“We must understand that programs are not offering the same services to victims of the LBGTQ community. Male and trans survivors are being denied services at local dv programs. We called over 30 programs and asked them if they provide shelter and services to men and all of them said yes. When we asked a male to call those same 30 programs, most of them denied him services without inviting him to come into the office.” – LBGTQ Advocate
The Family Violence Prevention and Services Act Final Rule indicates that all survivors must have access to services and programs and must receive comparable services including emergency shelter, victim centered advocacy, crisis counseling, support groups, and referrals to other essential services. Providing services to male-identified survivors is not only required by law; it is the ethical and right thing to do. Services that are inclusive and accessible to survivors of all genders is benefits all survivors of violence and increases the safety of their families and community.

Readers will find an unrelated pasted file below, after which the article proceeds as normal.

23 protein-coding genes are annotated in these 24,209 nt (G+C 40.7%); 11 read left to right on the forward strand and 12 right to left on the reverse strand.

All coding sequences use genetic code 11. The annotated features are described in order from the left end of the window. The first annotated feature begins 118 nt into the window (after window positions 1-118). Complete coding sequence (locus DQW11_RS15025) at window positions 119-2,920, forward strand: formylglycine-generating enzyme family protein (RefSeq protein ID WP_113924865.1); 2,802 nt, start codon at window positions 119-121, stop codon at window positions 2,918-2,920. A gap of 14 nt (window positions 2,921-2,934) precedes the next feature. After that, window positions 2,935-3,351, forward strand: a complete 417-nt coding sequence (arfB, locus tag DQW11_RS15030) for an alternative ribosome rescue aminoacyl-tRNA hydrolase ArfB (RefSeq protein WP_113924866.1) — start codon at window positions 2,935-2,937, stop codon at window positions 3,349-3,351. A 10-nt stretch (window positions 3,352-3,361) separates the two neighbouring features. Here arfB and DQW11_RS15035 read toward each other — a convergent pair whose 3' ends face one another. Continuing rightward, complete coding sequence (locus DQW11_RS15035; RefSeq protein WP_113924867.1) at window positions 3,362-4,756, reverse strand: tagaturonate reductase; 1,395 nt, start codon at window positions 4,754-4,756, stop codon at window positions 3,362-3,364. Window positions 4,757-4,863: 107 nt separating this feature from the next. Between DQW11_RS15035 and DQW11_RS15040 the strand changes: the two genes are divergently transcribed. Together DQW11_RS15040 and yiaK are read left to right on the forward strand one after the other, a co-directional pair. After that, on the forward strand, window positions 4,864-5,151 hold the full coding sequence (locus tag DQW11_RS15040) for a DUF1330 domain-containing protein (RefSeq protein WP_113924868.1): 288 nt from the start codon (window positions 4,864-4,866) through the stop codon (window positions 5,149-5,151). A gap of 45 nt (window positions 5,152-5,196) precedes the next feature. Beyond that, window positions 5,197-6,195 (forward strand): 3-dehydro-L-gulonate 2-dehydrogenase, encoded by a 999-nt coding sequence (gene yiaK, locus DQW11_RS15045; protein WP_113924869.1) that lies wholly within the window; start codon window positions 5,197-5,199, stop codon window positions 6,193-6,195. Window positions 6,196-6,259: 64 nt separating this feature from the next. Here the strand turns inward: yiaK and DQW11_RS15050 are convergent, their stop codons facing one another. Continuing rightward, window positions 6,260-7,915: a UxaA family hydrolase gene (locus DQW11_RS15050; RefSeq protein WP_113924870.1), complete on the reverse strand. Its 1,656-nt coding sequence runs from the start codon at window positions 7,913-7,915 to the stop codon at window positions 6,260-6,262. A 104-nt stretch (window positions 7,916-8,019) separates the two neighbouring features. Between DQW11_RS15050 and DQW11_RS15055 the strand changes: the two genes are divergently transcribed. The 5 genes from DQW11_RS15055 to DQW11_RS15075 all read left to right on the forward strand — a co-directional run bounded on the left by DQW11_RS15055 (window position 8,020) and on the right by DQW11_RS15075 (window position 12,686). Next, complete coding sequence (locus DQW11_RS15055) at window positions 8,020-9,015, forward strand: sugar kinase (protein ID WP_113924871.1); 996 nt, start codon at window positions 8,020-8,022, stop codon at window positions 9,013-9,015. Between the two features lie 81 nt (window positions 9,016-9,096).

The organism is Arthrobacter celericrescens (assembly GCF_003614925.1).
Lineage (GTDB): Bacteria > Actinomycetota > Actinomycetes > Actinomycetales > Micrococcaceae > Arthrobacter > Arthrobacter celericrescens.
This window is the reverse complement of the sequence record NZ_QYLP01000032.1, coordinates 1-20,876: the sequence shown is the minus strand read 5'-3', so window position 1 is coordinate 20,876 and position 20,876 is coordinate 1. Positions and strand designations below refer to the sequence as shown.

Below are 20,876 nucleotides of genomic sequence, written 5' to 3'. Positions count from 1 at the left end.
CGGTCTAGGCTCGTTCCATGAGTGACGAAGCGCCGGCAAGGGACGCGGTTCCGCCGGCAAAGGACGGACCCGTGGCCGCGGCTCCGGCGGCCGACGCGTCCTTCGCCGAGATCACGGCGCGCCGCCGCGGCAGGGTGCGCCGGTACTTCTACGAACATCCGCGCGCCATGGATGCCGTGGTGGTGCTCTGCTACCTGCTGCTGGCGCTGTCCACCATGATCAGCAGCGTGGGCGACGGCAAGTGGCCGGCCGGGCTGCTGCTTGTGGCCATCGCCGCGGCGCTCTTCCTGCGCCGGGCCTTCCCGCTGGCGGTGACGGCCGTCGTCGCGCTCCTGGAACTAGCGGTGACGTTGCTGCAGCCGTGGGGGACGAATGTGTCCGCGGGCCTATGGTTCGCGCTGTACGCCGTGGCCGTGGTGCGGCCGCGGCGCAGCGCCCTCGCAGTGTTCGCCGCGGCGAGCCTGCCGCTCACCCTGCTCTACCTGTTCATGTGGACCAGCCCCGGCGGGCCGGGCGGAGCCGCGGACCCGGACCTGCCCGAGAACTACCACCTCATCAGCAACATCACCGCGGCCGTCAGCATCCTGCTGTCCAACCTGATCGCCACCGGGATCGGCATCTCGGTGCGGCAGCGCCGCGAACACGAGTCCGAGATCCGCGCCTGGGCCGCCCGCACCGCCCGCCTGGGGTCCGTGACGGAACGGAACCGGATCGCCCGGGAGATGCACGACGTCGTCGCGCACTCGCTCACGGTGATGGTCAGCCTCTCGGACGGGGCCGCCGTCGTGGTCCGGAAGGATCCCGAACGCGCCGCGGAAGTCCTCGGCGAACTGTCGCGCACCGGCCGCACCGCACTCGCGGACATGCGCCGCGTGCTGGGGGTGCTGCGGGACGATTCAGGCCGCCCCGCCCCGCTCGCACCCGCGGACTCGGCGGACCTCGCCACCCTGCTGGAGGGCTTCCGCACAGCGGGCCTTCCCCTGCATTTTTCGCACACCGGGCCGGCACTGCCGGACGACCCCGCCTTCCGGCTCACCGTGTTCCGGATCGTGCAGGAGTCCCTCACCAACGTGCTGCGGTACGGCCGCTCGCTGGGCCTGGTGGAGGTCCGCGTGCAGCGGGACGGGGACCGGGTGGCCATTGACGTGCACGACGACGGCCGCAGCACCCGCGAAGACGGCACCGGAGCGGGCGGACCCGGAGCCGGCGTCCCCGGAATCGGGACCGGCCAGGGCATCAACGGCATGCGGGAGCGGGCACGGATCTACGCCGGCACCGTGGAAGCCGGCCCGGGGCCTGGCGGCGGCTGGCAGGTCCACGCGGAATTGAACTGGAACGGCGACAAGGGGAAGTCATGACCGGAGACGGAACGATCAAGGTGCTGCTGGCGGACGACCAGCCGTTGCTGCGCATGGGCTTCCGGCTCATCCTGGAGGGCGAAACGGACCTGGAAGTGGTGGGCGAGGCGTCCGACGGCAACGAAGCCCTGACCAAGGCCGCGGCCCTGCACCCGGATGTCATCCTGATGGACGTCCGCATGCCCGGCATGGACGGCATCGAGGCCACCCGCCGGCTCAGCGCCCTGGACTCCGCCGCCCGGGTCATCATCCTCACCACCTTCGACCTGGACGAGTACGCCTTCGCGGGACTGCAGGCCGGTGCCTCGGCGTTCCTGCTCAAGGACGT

- When you think about male victims of abuse, who comes to mind?
- When it comes to gender-inclusive services, how can you do better?
- What is your organizational culture regarding male-identified victims of domestic violence?
- What message would you like an individual who identifies as a male-identified victim/survivor to receive from your organization’s awareness materials?
This section provides guidance on how to recognize and respond to the specific needs of male-identified domestic violence survivors. NRCDV provides individualized support in building your organization’s capacity to serve male-identified survivors. To learn more, access our Enhancing Services to Male-identified Survivors Technical Assistance Framework.
"Gender is everywhere. No matter who is sitting down with us for an intake we need to understand what is happening in their relationship, and ensure that our services are the ones they need." Learn more from Lutheran Settlement House's Gender Inclusive Assessment.